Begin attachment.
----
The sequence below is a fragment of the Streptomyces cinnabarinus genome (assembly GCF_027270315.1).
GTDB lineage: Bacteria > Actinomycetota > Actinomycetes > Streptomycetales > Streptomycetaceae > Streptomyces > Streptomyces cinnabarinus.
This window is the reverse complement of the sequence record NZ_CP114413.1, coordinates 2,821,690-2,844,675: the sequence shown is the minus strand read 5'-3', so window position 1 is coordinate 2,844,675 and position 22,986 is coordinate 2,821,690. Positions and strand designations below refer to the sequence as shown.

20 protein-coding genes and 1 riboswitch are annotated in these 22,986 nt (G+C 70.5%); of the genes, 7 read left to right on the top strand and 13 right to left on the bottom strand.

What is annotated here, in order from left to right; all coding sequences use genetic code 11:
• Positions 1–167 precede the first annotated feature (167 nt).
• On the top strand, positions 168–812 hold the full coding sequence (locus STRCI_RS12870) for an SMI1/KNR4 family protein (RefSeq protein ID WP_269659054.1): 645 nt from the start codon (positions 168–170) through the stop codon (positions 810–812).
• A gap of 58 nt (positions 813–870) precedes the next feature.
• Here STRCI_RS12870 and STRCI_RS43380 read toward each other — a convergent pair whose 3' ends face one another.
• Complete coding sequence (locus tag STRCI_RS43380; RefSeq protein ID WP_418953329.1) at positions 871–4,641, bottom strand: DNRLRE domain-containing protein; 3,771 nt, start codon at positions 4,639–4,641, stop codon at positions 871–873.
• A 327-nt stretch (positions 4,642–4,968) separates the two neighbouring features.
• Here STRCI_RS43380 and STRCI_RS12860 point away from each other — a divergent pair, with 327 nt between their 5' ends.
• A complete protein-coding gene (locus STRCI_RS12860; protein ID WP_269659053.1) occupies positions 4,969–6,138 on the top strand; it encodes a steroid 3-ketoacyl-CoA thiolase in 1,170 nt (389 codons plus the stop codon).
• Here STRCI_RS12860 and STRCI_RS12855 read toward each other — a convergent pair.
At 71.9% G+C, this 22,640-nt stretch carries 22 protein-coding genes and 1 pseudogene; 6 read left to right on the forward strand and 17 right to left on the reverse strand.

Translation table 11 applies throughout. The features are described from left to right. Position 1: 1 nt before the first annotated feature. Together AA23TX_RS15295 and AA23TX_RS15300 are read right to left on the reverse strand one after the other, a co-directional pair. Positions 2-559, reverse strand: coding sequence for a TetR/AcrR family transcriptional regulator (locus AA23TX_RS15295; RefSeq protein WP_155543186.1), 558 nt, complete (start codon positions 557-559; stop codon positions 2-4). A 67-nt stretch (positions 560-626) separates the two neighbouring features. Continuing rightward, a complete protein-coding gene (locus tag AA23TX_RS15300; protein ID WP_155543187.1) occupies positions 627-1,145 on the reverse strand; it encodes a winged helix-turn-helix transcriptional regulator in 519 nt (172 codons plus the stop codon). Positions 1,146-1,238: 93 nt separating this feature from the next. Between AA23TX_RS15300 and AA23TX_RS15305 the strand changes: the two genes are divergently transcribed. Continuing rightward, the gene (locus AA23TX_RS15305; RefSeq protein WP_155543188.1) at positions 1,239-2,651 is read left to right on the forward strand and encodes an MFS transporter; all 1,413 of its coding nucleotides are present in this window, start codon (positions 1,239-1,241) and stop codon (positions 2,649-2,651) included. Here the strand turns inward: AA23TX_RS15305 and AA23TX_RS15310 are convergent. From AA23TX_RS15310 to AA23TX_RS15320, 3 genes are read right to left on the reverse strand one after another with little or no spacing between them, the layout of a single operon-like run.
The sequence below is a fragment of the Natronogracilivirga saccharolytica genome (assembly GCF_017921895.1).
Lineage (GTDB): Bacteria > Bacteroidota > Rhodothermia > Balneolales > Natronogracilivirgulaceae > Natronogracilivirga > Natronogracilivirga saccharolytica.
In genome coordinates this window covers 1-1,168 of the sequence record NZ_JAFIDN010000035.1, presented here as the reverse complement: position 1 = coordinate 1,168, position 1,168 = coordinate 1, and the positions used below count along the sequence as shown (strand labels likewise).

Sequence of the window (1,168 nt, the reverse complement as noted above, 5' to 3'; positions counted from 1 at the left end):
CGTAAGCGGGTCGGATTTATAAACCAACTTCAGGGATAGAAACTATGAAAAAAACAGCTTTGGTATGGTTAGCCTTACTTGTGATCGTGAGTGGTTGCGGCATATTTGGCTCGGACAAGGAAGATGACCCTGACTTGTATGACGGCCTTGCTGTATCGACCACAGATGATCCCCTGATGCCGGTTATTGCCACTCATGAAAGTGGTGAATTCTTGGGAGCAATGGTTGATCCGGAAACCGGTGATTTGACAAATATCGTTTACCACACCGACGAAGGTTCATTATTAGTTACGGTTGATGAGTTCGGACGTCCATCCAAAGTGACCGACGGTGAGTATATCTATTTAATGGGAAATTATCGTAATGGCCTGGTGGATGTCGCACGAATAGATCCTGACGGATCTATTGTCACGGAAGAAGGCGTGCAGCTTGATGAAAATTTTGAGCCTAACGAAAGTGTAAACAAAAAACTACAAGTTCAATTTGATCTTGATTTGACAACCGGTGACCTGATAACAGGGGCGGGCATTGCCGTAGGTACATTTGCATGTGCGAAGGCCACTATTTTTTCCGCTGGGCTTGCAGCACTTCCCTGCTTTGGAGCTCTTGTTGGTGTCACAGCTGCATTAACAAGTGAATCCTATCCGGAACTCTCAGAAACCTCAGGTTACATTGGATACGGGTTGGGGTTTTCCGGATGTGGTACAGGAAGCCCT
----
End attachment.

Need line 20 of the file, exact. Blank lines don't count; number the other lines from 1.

Sequence of the window (1,168 nt, the reverse complement as noted above, 5' to 3'; positions counted from 1 at the left end):